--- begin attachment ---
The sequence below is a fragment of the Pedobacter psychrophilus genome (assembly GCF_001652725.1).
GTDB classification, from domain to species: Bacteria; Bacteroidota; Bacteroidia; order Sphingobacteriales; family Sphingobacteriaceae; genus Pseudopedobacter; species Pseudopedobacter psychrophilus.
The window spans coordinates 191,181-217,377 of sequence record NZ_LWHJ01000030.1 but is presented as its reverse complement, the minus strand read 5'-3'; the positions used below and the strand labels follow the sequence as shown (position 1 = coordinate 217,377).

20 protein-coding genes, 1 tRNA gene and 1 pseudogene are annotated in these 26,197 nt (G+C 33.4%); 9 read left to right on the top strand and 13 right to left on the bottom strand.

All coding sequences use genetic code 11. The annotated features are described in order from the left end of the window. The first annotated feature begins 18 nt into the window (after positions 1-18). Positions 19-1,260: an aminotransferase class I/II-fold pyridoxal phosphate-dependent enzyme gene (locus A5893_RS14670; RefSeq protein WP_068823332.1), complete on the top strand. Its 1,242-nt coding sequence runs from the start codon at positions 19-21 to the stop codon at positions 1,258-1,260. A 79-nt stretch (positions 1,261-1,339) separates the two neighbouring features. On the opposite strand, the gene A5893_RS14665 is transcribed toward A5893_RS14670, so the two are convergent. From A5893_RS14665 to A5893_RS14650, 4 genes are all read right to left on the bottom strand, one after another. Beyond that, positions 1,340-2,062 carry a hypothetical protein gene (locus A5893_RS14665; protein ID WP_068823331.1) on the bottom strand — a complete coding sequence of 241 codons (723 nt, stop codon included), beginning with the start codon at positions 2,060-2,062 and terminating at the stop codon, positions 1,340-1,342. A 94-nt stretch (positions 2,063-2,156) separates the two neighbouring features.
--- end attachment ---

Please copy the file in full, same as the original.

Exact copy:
The sequence below is a fragment of the Pedobacter psychrophilus genome (assembly GCF_001652725.1).
GTDB classification, from domain to species: Bacteria; Bacteroidota; Bacteroidia; order Sphingobacteriales; family Sphingobacteriaceae; genus Pseudopedobacter; species Pseudopedobacter psychrophilus.
The window spans coordinates 191,181-217,377 of sequence record NZ_LWHJ01000030.1 but is presented as its reverse complement, the minus strand read 5'-3'; the positions used below and the strand labels follow the sequence as shown (position 1 = coordinate 217,377).

20 protein-coding genes, 1 tRNA gene and 1 pseudogene are annotated in these 26,197 nt (G+C 33.4%); 9 read left to right on the top strand and 13 right to left on the bottom strand.

All coding sequences use genetic code 11. The annotated features are described in order from the left end of the window. The first annotated feature begins 18 nt into the window (after positions 1-18). Positions 19-1,260: an aminotransferase class I/II-fold pyridoxal phosphate-dependent enzyme gene (locus A5893_RS14670; RefSeq protein WP_068823332.1), complete on the top strand. Its 1,242-nt coding sequence runs from the start codon at positions 19-21 to the stop codon at positions 1,258-1,260. A 79-nt stretch (positions 1,261-1,339) separates the two neighbouring features. On the opposite strand, the gene A5893_RS14665 is transcribed toward A5893_RS14670, so the two are convergent. From A5893_RS14665 to A5893_RS14650, 4 genes are all read right to left on the bottom strand, one after another. Beyond that, positions 1,340-2,062 carry a hypothetical protein gene (locus A5893_RS14665; protein ID WP_068823331.1) on the bottom strand — a complete coding sequence of 241 codons (723 nt, stop codon included), beginning with the start codon at positions 2,060-2,062 and terminating at the stop codon, positions 1,340-1,342. A 94-nt stretch (positions 2,063-2,156) separates the two neighbouring features.